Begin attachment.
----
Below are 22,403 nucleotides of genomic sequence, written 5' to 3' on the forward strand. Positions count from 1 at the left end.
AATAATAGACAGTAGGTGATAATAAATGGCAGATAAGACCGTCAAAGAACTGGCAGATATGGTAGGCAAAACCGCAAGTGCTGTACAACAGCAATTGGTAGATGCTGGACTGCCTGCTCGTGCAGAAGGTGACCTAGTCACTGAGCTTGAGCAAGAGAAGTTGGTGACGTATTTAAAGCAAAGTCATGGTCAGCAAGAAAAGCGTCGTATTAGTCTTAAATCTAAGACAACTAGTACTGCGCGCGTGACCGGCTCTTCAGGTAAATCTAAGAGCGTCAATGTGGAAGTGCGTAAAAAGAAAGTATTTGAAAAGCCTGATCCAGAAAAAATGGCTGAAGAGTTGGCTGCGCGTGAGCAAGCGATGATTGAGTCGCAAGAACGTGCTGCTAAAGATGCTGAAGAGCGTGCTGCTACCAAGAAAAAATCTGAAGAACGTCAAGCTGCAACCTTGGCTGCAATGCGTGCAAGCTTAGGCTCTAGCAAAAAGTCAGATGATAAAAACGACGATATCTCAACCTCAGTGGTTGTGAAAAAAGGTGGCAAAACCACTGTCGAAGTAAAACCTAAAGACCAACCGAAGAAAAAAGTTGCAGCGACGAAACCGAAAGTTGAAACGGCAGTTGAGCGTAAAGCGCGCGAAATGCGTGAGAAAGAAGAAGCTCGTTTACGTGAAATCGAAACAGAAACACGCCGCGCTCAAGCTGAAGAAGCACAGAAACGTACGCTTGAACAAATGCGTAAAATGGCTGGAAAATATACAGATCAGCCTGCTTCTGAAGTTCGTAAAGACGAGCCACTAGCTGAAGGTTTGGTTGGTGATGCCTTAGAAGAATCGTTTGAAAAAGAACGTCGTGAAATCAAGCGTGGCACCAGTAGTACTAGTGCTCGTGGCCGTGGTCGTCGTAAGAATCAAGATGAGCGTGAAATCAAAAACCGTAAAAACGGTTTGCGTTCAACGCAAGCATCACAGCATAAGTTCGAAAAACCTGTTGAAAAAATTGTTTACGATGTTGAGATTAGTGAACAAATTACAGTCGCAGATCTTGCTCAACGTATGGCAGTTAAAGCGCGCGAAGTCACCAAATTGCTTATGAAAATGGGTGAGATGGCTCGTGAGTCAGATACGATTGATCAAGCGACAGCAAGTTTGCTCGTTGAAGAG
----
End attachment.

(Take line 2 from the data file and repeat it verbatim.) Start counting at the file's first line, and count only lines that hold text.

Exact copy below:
AATAATAGACAGTAGGTGATAATAAATGGCAGATAAGACCGTCAAAGAACTGGCAGATATGGTAGGCAAAACCGCAAGTGCTGTACAACAGCAATTGGTAGATGCTGGACTGCCTGCTCGTGCAGAAGGTGACCTAGTCACTGAGCTTGAGCAAGAGAAGTTGGTGACGTATTTAAAGCAAAGTCATGGTCAGCAAGAAAAGCGTCGTATTAGTCTTAAATCTAAGACAACTAGTACTGCGCGCGTGACCGGCTCTTCAGGTAAATCTAAGAGCGTCAATGTGGAAGTGCGTAAAAAGAAAGTATTTGAAAAGCCTGATCCAGAAAAAATGGCTGAAGAGTTGGCTGCGCGTGAGCAAGCGATGATTGAGTCGCAAGAACGTGCTGCTAAAGATGCTGAAGAGCGTGCTGCTACCAAGAAAAAATCTGAAGAACGTCAAGCTGCAACCTTGGCTGCAATGCGTGCAAGCTTAGGCTCTAGCAAAAAGTCAGATGATAAAAACGACGATATCTCAACCTCAGTGGTTGTGAAAAAAGGTGGCAAAACCACTGTCGAAGTAAAACCTAAAGACCAACCGAAGAAAAAAGTTGCAGCGACGAAACCGAAAGTTGAAACGGCAGTTGAGCGTAAAGCGCGCGAAATGCGTGAGAAAGAAGAAGCTCGTTTACGTGAAATCGAAACAGAAACACGCCGCGCTCAAGCTGAAGAAGCACAGAAACGTACGCTTGAACAAATGCGTAAAATGGCTGGAAAATATACAGATCAGCCTGCTTCTGAAGTTCGTAAAGACGAGCCACTAGCTGAAGGTTTGGTTGGTGATGCCTTAGAAGAATCGTTTGAAAAAGAACGTCGTGAAATCAAGCGTGGCACCAGTAGTACTAGTGCTCGTGGCCGTGGTCGTCGTAAGAATCAAGATGAGCGTGAAATCAAAAACCGTAAAAACGGTTTGCGTTCAACGCAAGCATCACAGCATAAGTTCGAAAAACCTGTTGAAAAAATTGTTTACGATGTTGAGATTAGTGAACAAATTACAGTCGCAGATCTTGCTCAACGTATGGCAGTTAAAGCGCGCGAAGTCACCAAATTGCTTATGAAAATGGGTGAGATGGCTCGTGAGTCAGATACGATTGATCAAGCGACAGCAAGTTTGCTCGTTGAAGAG